Benzodiazepines are addictive drugs. They are prescribed by doctors, though many people buy them on the streets. They include: Valium, Xanax, Ativan, Klonopin, Lorazepam, Clonazepam, Librium, and others. People who have become addicted to benzodiazepines usually show many of the following signs:
- They used the medications in low doses for months or years and have come to “need” it to carry out their daily activities.
- They have trouble stopping the drug, or lowering the dose, because of withdrawal symptoms.
- They contact their doctor regularly to get more prescriptions, or get their prescriptions filled early.
- They have increased the dose without consulting with the doctor.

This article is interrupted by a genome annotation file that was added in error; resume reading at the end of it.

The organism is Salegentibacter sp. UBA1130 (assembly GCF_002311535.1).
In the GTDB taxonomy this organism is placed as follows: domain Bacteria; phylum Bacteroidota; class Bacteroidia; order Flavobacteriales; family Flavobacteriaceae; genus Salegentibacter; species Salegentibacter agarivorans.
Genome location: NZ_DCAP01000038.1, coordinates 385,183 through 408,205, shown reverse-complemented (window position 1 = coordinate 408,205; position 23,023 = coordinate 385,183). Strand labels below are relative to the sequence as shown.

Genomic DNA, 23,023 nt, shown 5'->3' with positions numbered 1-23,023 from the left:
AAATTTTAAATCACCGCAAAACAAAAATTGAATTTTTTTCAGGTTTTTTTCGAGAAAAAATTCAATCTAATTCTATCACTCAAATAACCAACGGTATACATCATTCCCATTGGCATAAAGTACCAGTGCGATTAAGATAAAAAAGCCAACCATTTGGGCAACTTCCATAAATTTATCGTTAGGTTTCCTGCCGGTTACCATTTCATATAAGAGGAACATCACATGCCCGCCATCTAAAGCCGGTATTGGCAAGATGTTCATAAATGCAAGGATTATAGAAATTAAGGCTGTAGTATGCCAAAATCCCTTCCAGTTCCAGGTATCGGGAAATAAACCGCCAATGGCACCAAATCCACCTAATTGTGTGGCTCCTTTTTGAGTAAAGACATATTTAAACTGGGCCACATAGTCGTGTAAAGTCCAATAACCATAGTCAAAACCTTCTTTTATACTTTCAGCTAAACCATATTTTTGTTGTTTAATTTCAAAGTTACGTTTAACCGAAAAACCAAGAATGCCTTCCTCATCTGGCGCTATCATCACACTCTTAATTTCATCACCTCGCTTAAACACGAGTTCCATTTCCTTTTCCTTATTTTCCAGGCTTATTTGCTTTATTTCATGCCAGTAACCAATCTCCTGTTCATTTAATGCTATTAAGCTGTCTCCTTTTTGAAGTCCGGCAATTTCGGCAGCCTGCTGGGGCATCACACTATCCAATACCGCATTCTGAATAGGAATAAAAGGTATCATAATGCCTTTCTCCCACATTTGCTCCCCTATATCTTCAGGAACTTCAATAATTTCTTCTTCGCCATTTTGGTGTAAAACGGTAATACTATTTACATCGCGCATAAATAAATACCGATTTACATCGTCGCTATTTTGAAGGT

Some patients begin to want bigger and bigger doses. They may get their doctors to agree to bigger doses. They may use many doctors or hospitals to get more. Sometimes they use their pills with alcohol, which is a very dangerous combination. Benzodiazepine withdrawal syndrome begins when a patient who has taken the drug for a period of time stops taking the drug. It is emotionally and physically difficult and can be fatal. For this reason, long-term users must not stop suddenly. The withdrawal may not begin right away, although withdrawal symptoms from short-acting benzodiazepines usually begin within 24–48 hours. Patients taking these drugs have been emotionally and mentally “numb” and suffer emotional withdrawal, also. For a while they feel unable to take care of the tasks of daily living. Many feel overwhelmed with mood swings and emotional “thaws”. This can go on for weeks or months Common withdrawal symptoms include: muscle spasms, cramps, hard time sleeping, paranoia, vomiting, anxiety, panic, high blood pressure, rapid heartbeat, shakes, and seeing, hearing or feeling things that aren’t real. Quickly stopping the drug may result in a more serious, even life-threatening, withdrawal syndrome that may result in: seizures, suicidal thoughts, delusions, self-harm, psychosis, effects similar to delirium tremens and death The post-acute withdrawal syndrome lasts from 2 weeks to 6 months after the drug has been stopped. During this time symptoms slowly lessen. Several things determine how long post-acute withdrawal lasts. These include: rate of taper, how long the patient used the medication and their daily dose. After some weeks or months many people begin to experience “windows of normalcy”, where they experience few or no symptoms. These windows can last for hours or days. With time, the brain and body will heal. Written by: Kelly Swan,BA,CADC Admissions Manager, Las Vegas Recovery Center